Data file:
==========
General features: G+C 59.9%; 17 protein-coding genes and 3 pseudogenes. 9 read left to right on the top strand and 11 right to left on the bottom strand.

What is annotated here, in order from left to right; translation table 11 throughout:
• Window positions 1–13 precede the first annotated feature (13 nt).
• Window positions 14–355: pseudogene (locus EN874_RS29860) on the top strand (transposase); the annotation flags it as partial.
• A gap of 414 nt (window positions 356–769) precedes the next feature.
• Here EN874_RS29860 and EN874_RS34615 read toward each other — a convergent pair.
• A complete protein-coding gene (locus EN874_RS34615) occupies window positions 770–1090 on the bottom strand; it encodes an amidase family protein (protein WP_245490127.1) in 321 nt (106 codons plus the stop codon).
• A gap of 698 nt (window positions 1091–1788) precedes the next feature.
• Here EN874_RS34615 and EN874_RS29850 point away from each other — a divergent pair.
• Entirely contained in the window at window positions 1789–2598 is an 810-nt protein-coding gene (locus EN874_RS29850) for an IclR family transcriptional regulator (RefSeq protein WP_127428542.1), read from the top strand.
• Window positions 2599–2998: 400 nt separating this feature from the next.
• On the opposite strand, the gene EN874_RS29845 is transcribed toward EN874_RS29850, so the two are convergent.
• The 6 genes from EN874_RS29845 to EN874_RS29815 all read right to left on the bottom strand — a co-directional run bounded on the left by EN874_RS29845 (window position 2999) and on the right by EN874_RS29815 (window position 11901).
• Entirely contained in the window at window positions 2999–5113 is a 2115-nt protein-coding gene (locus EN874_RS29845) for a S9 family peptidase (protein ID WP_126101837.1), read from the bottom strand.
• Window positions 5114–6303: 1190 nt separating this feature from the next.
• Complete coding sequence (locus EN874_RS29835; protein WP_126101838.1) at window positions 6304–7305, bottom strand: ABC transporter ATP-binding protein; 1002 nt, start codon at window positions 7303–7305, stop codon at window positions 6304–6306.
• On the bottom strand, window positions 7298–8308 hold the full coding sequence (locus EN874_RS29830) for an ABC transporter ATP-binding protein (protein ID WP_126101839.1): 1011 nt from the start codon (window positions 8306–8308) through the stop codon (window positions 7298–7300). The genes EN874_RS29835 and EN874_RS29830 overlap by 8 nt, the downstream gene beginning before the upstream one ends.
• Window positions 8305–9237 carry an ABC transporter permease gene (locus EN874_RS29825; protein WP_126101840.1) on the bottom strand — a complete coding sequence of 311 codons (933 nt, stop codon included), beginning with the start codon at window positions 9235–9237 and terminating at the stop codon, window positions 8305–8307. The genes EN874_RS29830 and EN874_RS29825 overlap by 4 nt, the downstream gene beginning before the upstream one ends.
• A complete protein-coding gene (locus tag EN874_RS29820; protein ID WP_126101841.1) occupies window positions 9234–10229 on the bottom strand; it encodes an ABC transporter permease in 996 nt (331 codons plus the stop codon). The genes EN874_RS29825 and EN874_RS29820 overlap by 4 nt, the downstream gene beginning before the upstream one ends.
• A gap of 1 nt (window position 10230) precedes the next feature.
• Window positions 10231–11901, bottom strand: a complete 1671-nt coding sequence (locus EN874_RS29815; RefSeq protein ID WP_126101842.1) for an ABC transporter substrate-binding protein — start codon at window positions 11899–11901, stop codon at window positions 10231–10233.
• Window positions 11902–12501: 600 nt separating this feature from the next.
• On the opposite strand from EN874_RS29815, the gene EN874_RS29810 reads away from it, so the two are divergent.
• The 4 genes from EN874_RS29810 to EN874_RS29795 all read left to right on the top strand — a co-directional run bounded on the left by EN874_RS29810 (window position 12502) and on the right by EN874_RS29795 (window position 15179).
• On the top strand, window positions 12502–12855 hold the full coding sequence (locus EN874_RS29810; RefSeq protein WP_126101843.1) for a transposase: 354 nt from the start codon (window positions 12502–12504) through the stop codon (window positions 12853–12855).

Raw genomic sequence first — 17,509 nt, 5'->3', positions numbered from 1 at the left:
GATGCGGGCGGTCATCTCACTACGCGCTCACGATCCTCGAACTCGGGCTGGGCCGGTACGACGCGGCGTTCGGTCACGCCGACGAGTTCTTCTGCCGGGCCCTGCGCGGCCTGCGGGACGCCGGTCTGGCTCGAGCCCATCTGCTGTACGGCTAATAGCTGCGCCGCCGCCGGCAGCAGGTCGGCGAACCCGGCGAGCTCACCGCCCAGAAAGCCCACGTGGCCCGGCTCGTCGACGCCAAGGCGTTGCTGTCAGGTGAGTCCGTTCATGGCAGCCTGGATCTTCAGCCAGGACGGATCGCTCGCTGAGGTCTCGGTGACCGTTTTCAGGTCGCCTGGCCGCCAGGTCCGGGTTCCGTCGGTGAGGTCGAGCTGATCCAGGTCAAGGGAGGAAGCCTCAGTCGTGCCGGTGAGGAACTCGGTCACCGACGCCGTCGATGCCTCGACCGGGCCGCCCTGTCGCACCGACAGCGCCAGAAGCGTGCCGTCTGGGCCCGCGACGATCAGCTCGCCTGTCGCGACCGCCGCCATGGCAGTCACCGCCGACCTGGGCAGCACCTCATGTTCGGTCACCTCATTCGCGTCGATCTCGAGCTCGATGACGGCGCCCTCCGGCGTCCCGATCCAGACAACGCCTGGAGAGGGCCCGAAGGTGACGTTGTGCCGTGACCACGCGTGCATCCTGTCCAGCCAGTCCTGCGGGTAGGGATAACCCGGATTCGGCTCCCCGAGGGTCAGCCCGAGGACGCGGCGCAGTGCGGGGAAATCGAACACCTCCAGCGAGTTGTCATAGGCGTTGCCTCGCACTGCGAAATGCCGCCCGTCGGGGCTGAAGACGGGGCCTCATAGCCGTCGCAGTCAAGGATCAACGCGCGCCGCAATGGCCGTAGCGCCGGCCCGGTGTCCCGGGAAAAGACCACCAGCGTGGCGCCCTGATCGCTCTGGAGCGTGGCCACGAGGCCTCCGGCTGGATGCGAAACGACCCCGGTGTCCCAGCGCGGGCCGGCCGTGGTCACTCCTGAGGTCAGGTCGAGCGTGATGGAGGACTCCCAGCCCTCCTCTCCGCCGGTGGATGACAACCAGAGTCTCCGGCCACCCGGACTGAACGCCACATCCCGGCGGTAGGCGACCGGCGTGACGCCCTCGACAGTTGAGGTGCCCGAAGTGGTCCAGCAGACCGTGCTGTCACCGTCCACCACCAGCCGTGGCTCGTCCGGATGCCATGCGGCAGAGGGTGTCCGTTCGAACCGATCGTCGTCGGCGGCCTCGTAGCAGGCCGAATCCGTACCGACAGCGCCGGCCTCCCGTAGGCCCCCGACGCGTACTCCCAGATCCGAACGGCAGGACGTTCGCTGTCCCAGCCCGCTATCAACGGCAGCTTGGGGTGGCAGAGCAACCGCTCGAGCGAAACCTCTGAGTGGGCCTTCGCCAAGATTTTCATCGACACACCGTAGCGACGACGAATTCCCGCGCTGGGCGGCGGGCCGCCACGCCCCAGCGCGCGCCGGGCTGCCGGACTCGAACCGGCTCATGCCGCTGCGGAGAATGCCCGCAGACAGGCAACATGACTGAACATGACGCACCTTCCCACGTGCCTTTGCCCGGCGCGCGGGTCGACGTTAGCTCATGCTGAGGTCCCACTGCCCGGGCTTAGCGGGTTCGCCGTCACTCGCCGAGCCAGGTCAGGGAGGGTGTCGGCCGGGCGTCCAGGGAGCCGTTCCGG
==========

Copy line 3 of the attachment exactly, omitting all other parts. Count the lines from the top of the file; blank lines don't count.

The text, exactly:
• Window positions 1–13 precede the first annotated feature (13 nt).